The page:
Front Heeled Shoes: The Craziest Footwear Ever?


It is not exactly a secret that many women’s high-end shoes are hard to navigate in. As many ladies have discovered, having a few drinks on a night out whilst sporting a vertiginously high pair of heels can making walking impossible.

Christian Louboutin himself has often said that a woman’s comfort is the least of his worries when designing his heels and this credos seems to have been accepted by many designers who make walking upright in a pair of shoes incredibly difficult. None more so, however, than the latest pair of shoes that which has been grabbing the headlines due to the fact the footwear’s raison d’etre is to make sure the wearer cannot walk in a usual fashion.The shoes, which are likely to cause wearer’s even more pain than the average squashed toe or overburdened calf muscle, have been named as “front heels” due to the unusual aesthetics of the footwear which closely resemble contraptions.

The footwear, a collaboration between Dutch shoe designer Rene van den Berg and South African art student Leanie van der Vyver, feature a shoe which hold the women’s feet straight down as if performing a ballet pirouette. As the foot is kept at a 90 degree angle, an additional “heel” has been attached mid-may up the wearer’s shin to provide an additional point of support. The v-shaped areas of balance means that now, as well as having the foot positioned at a 90 degree downwards ankle, the rest of the legs lean forward at an opposing 45 degree angle making walking upright practically impossible.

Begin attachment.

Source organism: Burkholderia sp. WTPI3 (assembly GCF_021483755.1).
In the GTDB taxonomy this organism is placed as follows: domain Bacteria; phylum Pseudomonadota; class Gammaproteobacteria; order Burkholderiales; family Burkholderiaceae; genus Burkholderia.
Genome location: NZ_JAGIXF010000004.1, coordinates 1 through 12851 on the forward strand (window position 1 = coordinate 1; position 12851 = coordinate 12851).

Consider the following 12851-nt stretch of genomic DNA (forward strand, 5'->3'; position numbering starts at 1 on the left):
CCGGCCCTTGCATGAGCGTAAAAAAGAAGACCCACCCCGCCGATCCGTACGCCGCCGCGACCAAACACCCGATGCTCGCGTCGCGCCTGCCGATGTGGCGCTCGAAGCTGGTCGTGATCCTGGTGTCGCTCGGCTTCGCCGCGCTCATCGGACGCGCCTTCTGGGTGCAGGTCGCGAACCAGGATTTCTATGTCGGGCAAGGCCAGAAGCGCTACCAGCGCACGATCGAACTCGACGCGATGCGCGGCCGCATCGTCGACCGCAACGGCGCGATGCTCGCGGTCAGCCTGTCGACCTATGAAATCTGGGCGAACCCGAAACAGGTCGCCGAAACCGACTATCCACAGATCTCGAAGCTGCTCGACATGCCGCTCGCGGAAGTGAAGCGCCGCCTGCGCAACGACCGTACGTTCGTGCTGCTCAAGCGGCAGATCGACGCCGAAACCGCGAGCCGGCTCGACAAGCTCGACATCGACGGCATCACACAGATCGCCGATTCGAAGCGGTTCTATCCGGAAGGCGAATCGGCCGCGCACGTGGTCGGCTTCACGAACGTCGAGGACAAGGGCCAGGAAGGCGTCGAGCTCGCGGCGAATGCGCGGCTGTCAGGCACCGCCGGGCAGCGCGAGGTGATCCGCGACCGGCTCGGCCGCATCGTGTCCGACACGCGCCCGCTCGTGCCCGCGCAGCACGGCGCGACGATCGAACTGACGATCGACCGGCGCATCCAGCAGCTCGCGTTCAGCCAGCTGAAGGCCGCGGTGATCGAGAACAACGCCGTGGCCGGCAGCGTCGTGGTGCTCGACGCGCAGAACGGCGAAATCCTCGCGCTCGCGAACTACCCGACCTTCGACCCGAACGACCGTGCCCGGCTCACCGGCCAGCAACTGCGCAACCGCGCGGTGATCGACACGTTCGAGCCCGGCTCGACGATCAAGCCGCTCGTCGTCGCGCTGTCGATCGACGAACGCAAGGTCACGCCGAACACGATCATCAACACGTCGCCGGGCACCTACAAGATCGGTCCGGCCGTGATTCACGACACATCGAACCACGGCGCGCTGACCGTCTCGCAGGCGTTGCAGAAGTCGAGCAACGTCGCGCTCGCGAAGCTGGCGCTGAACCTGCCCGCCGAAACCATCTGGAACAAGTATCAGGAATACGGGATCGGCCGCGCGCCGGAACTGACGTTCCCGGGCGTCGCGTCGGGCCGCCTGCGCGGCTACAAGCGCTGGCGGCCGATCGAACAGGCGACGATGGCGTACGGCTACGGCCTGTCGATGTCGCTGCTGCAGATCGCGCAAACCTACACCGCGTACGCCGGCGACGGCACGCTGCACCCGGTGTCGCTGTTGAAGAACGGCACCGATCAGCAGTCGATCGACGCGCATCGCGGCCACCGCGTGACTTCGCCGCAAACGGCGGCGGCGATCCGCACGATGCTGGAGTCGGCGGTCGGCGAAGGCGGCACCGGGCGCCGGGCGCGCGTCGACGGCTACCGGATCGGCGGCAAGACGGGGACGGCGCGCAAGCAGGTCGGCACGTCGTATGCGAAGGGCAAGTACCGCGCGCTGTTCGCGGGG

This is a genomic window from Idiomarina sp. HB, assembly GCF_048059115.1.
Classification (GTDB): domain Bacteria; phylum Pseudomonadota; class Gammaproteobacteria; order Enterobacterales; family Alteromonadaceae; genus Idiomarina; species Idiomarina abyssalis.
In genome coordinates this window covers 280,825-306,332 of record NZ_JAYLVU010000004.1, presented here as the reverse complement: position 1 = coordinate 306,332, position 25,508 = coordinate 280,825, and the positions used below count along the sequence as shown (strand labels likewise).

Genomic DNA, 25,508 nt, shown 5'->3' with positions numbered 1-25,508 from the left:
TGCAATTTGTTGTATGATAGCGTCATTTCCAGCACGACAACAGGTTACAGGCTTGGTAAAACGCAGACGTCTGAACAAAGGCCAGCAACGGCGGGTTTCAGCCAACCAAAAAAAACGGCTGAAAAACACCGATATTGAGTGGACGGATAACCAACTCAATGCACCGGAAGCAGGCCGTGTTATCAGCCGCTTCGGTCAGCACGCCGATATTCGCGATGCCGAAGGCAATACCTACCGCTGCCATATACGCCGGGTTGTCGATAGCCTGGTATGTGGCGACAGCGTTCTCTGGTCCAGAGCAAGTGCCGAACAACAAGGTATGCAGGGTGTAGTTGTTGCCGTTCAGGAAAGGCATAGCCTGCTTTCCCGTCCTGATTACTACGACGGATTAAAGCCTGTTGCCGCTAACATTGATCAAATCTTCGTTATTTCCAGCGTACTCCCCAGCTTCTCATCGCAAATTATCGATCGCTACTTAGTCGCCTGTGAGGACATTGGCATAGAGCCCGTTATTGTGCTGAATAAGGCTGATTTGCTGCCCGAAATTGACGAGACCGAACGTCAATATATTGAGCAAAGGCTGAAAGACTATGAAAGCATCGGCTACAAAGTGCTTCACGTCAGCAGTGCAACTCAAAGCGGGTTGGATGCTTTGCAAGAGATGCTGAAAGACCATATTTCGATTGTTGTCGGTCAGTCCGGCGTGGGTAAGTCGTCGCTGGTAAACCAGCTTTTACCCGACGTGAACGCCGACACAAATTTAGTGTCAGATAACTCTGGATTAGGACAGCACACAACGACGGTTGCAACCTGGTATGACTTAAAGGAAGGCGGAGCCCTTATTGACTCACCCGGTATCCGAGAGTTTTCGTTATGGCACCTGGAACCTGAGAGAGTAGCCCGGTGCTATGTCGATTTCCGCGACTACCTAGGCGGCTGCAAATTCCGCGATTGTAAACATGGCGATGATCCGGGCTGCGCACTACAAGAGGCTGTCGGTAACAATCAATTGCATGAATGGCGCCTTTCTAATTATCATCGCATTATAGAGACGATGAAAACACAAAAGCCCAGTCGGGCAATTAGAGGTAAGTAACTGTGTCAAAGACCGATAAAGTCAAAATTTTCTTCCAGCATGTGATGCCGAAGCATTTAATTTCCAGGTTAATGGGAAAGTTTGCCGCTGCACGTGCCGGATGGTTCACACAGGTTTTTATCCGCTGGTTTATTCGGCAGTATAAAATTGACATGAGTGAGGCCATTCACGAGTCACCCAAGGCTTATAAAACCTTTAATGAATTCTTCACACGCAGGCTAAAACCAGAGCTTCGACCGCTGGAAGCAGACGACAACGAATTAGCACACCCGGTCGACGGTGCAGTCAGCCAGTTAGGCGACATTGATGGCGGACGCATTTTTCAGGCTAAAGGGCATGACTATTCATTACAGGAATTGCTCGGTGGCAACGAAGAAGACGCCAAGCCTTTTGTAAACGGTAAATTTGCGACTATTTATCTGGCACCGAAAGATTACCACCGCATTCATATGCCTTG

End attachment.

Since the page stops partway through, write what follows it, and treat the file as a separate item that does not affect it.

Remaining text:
Whilst the design will allow its wearer even more height than any other women’s shoe on the market it would also be the most painful if it were to ever find a mass market. Thankfully it would seem the designers of the shoe know that this style is not something that is likely to find a home in the high street and is actually something of a satirical piece of art.  The design of the shoe was done as part of a thesis by van der Vyver whilst at the Dutch Gerrit Rietveld Acadamie. “Scary Beautiful”, as the shoes were labelled, form part of a project with the stated hypothesis that the design would challenge current ideals by “inflicting an unexpected new beauty standard”. Van der Vyver went on to state that: “Humans are playing God by physically and metaphorically perfecting themselves…. With this project I explore what lies beyond perfection”.

That these shoes represent a work of an academic parody is something of a relief as it is not inconceivable that, had van der Vyver not got there first, they would have been another designer who would have launched the shoes with a more serious intent. As many shoe designers seem to begin to imagine that their remit is not to create comfortable footwear for women but rather they believe they are creating art, shoe designs have become less and less easy for women to wear and increasingly ludicrous.

Victoria Beckham, who it has been reported needed surgery for bunions from wearing too many painful shoes, has often sported heel-less boots, heel-less shoes have become something of a trend and, with the recent display of furry heels at Paris Fashion Week it would appear that some designers assume that women will wear anything presented to them.

Kieron Casey is a fashion writer who has provided this article on behalf of the Barratts Shoes – a retailer with a much more wearer-friendly approach to footwear!

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